WhatsApp Users Warned of Scammers Posing as Family Members

Fraudsters are posing as family members on WhatsApp to scam victims out of money, with one woman losing £16,000. Authorities warn users to be vigilant and verify identities through phone calls or voice notes to avoid falling prey to the "mum and dad" scam.

Trim Correspondents
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WhatsApp Users Warned of Scammers Posing as Family Members

WhatsApp Users Warned of Scammers Posing as Family Members

El Nacional has issued a warning to WhatsApp users about a scam where fraudsters pose as family members to convince victims to transfer funds. The scam, known as the "mum and dad scam," has seen one woman conned out of £16,000.

Why this matters: This scam highlights the importance of cybersecurity awareness and the need for individuals to take proactive steps to protect themselves from online fraud. As technology continues to evolve, scams like these will become increasingly sophisticated, making it essential for users to stay vigilant and informed to avoid falling prey.

Scammers contact victims by random phone numbers, claiming to be a son, daughter, or other family member or friend who suddenly has a new number. They then try to convince the victim to send money to various accounts or pay for goods. In some cases, fraudsters gain access to people's chat history to manipulate their victims and continue conversations in progress, cunningly manipulating the course of the conversation into a request for money.

Paula Boughton from Paignton, Devon, fell victim to the scam after being contacted by someone claiming to be her daughter Sam. She believed she was making payments on behalf of her daughter after exchanging personal and genuine messages. In total, she paid around £16,000 to a person she believed to be her daughter.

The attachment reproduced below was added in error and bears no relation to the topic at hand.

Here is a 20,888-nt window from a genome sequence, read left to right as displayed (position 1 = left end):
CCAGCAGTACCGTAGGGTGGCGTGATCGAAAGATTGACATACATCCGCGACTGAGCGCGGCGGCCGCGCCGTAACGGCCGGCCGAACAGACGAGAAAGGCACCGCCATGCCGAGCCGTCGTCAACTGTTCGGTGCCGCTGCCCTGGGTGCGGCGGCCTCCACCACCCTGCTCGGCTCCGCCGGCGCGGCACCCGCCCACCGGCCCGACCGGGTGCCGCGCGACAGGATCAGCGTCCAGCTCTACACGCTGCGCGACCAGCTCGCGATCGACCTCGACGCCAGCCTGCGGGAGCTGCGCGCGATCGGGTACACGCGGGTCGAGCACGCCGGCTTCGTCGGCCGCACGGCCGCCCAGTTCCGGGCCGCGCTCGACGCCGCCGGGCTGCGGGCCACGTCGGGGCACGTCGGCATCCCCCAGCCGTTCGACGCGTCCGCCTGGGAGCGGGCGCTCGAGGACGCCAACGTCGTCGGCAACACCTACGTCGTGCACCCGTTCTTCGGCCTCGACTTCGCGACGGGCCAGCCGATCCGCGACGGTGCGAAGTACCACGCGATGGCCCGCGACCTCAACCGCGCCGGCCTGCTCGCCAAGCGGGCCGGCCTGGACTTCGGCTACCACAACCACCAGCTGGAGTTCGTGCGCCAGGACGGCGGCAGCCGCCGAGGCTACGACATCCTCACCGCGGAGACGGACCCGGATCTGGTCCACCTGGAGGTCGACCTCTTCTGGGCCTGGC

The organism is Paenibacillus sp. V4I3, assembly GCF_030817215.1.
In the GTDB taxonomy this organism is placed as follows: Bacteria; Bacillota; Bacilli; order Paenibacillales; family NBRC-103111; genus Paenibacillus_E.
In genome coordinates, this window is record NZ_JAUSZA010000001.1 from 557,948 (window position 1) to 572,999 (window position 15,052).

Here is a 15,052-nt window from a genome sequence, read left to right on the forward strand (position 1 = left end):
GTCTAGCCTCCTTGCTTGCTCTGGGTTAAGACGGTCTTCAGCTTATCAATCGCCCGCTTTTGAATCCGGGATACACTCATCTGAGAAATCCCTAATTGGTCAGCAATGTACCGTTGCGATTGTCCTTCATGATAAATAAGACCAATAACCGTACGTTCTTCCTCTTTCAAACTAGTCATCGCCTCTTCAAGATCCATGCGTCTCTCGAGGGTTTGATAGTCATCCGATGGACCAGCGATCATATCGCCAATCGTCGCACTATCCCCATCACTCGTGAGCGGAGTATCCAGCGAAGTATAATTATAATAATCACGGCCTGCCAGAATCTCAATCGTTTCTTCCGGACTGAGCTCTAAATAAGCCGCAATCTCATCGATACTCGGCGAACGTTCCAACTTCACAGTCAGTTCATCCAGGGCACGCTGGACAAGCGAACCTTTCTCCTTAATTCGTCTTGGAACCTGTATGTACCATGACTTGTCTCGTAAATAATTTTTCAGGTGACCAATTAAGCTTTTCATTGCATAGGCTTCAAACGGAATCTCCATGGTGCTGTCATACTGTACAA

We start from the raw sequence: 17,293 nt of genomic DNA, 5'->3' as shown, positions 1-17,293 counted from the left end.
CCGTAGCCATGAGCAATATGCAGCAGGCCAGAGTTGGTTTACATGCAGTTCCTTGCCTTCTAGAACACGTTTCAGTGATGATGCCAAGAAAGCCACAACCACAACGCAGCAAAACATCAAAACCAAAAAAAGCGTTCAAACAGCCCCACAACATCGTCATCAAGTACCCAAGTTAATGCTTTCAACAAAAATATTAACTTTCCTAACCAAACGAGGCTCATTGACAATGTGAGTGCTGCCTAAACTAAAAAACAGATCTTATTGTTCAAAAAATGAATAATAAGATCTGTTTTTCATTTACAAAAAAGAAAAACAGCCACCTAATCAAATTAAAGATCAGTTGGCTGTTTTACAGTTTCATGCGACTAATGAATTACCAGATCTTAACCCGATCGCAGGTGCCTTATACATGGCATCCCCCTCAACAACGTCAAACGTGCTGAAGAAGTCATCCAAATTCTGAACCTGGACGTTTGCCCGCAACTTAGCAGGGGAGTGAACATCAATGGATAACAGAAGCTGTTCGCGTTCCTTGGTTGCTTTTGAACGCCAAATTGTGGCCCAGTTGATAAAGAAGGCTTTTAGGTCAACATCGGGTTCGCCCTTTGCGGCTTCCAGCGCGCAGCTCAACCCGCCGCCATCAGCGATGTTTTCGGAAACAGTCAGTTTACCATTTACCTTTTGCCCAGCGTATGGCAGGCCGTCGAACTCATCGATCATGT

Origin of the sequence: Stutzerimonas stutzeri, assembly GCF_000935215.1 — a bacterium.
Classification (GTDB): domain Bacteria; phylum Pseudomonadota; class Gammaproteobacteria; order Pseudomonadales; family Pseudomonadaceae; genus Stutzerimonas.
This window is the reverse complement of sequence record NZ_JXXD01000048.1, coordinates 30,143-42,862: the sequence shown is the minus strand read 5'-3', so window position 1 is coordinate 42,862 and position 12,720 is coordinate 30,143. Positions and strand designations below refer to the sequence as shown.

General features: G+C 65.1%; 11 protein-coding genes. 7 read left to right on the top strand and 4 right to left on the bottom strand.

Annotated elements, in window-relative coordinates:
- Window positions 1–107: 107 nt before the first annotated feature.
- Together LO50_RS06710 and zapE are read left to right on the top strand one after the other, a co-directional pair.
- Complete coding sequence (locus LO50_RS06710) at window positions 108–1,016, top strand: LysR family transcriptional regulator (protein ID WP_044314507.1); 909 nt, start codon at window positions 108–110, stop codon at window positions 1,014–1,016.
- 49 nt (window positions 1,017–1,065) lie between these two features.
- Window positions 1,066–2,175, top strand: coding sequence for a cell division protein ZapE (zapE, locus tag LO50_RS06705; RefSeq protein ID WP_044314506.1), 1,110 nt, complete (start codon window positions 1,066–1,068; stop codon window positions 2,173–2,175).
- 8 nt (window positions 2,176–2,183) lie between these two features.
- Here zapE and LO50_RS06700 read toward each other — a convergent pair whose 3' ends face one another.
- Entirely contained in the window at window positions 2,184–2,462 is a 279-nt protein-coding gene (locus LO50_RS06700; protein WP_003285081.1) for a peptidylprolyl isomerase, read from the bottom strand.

Police have issued a warning over the tech fraud, saying they have seen an increase in reports of the scam and urging people to remind their friends and family to remain vigilant.

WhatsApp's policy manager, Kathryn Harnett, said:"WhatsApp protects our users' personal messages with end-to-end encryption, but we want to remind people that we all have a role to play in keeping our accounts safe by remaining vigilant to the threat of scammers. We advise all users never to share their six-digit PIN code with others, not even friends or family, and recommend that all users set up two-step verification for added security. And if you receive a suspicious message, even if you think you know who it's from, calling or requesting a voice note is the fastest and simplest way to check someone is who they say they are."

To avoid falling victim to this scam, experts recommend: If a close friend or family member asks for money, give them a phone call on their original phone number just to double-check they are telling the truth. Don't ever give out security codes for any accounts to anyone. Alternatively, ask them to send avoice noteto verify who they are. If in doubt, don't send the money.

This latest WhatsApp scam serves as a stark reminder for users to remain vigilant and cautious when communicating on the platform, even with those who appear to be trusted contacts. By following the prevention tips and heeding the warnings from authorities, WhatsApp users can better protect themselves from falling prey to these manipulative fraudsters.

Key Takeaways

  • Scammers pose as family members on WhatsApp to trick victims into transferring funds.
  • Vigilance is key: verify identities with a phone call or voice note before sending money.
  • Never share security codes or PINs with anyone, even friends or family.
  • Be cautious of sudden requests for money from "family members" with new numbers.
  • Enable two-step verification and set up end-to-end encryption for added security.